Worker fatigue presents further challenges to operational safety. Weather conditions, jobs with lots of repetitive tasks, and changes in shift pattern are examples of factors that can increase worker fatigue, which in turn can increase operational errors because personnel are less alert and more prone to faulty decision making.
Solving the Puzzle
Operational safety engagements conducted across several industries have allowed us to identify four key leading practice areas that can greatly improve operation safety procedures, monitoring, and risk management across an enterprise. The end result of these practices is an operational safety program that consists of:
These areas are best pursued sequentially, meaning that putting them into play is a stepwise progression from the first to the fourth.
The need to communicate with and monitor the location of mine workers has been recognized by mining organizations as well as government regulators. This need covers prevention (monitoring workers and equipment on an ongoing basis in real time) as well as emergency response. For example, legislation such as the U.S. MINER Act of 2006 mandated development of emergency communications and tracking mechanisms.
Communication and monitoring systems must suit the type of mine; for example, a system at an underground mine must work both above and below the surface while maintaining mobility. The range of equipment and networking options must be considered and a best-fit solution for mine configuration and personnel activities must be identified. This requires multidisciplinary planning and implementation.
The full solution to the operational safety puzzle relies on the effective onsite combination of people, process, and technology as well as seamless integration of multiple systems from different vendors. Figure 1 illustrates the functionality of an effective safety communication/ monitoring solution.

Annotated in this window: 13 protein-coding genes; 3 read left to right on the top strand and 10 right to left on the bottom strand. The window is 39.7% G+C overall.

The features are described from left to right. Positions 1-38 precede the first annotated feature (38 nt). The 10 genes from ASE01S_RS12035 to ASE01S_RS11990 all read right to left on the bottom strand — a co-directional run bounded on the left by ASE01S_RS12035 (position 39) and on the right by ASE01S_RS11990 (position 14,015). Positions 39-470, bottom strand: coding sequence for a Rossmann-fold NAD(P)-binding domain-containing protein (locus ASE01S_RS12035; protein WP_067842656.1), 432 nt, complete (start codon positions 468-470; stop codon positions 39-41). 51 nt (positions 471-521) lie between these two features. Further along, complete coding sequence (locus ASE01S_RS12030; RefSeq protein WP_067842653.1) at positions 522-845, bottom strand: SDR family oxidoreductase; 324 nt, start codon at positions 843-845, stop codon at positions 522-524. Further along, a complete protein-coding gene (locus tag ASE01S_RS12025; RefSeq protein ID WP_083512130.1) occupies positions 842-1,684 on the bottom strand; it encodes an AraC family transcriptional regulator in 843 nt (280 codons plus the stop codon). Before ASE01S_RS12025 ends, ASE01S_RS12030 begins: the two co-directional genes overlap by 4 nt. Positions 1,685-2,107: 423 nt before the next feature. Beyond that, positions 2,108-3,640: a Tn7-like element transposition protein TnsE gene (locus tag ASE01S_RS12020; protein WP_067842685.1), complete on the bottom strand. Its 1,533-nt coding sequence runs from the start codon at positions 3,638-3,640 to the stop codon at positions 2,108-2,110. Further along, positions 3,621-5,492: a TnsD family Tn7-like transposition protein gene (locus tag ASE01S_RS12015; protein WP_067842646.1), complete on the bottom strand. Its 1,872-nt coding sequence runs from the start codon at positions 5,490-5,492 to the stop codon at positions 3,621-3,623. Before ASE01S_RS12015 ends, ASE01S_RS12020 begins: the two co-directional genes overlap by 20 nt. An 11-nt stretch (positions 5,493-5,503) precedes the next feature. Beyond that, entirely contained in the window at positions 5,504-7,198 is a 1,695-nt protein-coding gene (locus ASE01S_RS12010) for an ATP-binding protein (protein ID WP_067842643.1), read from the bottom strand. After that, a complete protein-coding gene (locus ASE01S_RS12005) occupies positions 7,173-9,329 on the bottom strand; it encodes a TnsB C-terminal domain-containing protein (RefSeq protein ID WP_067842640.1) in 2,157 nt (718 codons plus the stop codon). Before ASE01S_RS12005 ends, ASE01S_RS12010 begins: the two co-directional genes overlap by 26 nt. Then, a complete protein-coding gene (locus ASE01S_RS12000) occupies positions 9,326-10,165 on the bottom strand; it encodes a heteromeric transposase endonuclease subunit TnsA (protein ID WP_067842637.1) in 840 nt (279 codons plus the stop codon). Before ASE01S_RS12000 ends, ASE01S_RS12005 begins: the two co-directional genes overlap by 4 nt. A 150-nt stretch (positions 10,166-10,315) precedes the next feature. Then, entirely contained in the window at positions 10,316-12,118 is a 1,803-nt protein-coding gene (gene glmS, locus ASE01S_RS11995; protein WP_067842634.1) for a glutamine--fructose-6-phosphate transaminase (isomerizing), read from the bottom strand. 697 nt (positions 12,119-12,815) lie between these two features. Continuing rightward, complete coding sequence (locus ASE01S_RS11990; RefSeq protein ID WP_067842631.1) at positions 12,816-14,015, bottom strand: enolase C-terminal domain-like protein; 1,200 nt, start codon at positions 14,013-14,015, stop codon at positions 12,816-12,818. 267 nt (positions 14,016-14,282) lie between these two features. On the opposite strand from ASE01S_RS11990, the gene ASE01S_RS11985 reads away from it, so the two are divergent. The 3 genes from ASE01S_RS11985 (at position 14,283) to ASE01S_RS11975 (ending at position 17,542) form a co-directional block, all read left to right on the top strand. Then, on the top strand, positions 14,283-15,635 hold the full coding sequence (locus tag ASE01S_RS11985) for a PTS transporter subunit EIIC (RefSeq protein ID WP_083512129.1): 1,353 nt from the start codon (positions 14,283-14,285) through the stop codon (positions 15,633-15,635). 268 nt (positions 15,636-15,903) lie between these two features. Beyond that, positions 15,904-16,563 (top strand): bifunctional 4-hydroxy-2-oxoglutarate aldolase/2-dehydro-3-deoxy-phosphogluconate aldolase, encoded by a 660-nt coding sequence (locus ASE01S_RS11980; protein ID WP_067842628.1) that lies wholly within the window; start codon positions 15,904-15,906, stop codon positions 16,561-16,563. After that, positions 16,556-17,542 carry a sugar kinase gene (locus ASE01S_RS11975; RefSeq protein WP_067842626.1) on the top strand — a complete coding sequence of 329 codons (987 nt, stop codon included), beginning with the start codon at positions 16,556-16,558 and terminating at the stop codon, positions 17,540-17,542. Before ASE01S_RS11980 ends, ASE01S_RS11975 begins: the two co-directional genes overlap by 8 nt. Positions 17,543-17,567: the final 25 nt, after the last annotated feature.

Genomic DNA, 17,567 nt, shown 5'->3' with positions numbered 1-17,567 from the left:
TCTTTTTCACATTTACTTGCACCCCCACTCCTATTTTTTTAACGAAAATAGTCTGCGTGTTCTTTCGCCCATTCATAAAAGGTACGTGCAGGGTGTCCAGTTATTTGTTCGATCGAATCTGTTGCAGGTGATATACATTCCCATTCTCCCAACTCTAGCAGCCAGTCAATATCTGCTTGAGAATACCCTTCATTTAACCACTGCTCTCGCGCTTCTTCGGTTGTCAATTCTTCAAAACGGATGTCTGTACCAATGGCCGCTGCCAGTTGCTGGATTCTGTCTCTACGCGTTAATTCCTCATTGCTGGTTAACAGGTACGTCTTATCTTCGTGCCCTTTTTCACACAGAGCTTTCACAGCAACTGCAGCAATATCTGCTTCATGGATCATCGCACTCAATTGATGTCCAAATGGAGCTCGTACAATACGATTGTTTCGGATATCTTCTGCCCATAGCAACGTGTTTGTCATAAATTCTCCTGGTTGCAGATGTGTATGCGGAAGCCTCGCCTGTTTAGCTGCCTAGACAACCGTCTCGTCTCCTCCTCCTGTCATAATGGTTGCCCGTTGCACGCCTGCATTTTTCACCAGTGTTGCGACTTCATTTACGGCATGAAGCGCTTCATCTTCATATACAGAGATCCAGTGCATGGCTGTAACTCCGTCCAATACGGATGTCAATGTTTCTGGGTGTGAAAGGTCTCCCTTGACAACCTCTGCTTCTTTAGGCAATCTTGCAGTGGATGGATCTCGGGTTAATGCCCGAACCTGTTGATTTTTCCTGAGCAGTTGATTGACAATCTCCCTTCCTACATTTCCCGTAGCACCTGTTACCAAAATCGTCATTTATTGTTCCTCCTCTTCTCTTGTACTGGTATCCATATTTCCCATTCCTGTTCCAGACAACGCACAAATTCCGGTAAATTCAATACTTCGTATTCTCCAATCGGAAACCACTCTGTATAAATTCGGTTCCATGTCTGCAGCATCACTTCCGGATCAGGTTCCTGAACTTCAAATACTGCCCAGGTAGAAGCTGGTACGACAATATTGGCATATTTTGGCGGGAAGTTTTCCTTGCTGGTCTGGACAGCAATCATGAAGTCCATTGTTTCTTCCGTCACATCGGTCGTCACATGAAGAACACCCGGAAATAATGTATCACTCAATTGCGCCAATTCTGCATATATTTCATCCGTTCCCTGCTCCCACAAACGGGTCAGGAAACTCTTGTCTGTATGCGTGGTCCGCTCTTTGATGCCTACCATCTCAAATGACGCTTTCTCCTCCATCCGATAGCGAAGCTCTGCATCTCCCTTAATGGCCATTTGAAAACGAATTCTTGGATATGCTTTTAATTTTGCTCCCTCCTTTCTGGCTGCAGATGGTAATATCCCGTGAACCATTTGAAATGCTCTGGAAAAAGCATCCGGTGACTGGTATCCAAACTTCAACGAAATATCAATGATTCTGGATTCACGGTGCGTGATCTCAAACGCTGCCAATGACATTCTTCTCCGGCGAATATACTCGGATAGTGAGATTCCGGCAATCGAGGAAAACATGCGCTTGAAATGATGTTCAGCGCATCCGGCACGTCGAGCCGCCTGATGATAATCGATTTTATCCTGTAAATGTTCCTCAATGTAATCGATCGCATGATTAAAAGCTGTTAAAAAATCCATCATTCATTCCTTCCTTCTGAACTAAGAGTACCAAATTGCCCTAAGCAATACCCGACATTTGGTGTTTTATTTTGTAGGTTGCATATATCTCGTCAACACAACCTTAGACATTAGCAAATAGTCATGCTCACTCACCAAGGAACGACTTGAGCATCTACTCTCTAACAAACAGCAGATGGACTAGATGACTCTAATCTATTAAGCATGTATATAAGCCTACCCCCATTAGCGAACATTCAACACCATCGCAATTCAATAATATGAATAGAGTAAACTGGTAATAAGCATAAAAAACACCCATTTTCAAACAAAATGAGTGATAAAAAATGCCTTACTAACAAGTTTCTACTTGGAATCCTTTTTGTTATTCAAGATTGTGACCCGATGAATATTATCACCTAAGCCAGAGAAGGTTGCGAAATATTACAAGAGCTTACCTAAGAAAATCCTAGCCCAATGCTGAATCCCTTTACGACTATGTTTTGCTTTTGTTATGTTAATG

Managing fatigue-related operational risk can be greatly enhanced through technological tools. For example, risk assessment software can be implemented to help management determine the state of mine workers so that fatigue-related safety hazards can be eliminated. Worker alertness can also be measured and monitored using automated systems such as Infield Task Observation and biometric measurement.
Wipro Technologies brings people-process-technology cohesion to the solution of the operational safety puzzle. Based on our knowledge of mining operations as well as relevant experience in other industries (notably manufacturing and oil & gas), we incorporate the appropriate current technologies into existing systems and processes both onsite and in central monitoring locations.
Figure 1. Components and Functions of an Effective
Puzzle #4 – Skills Shortage/ Knowledge Retention
The shortage of skills in the mining industry is a welldocumented puzzle, and one that plays in to HSSE concerns. As mining operations move increasingly into emerging markets, access to skills comes into question. Further, the trend toward increased capital project investment—in 2010 the top 40 firms announced plans totaling of $300 billion in capex investment—puts additional pressure on the talent pool.
There is also the issue of replacing current workers as they age and retire. The number of workers entering the industry is insufficient to keep the total workforce numbers the same. Even if a “one for one” skill replacement took place, experience gained from years in the field can disappear along with the insights and practices that keep a site safe and in compliance with rules and regulations. Lack of right skills in the right place increases risks in decision making and site activities. Mining enterprises must deploy current skills inventories to minimize these risks and to retain the skills and expertise of the workforce.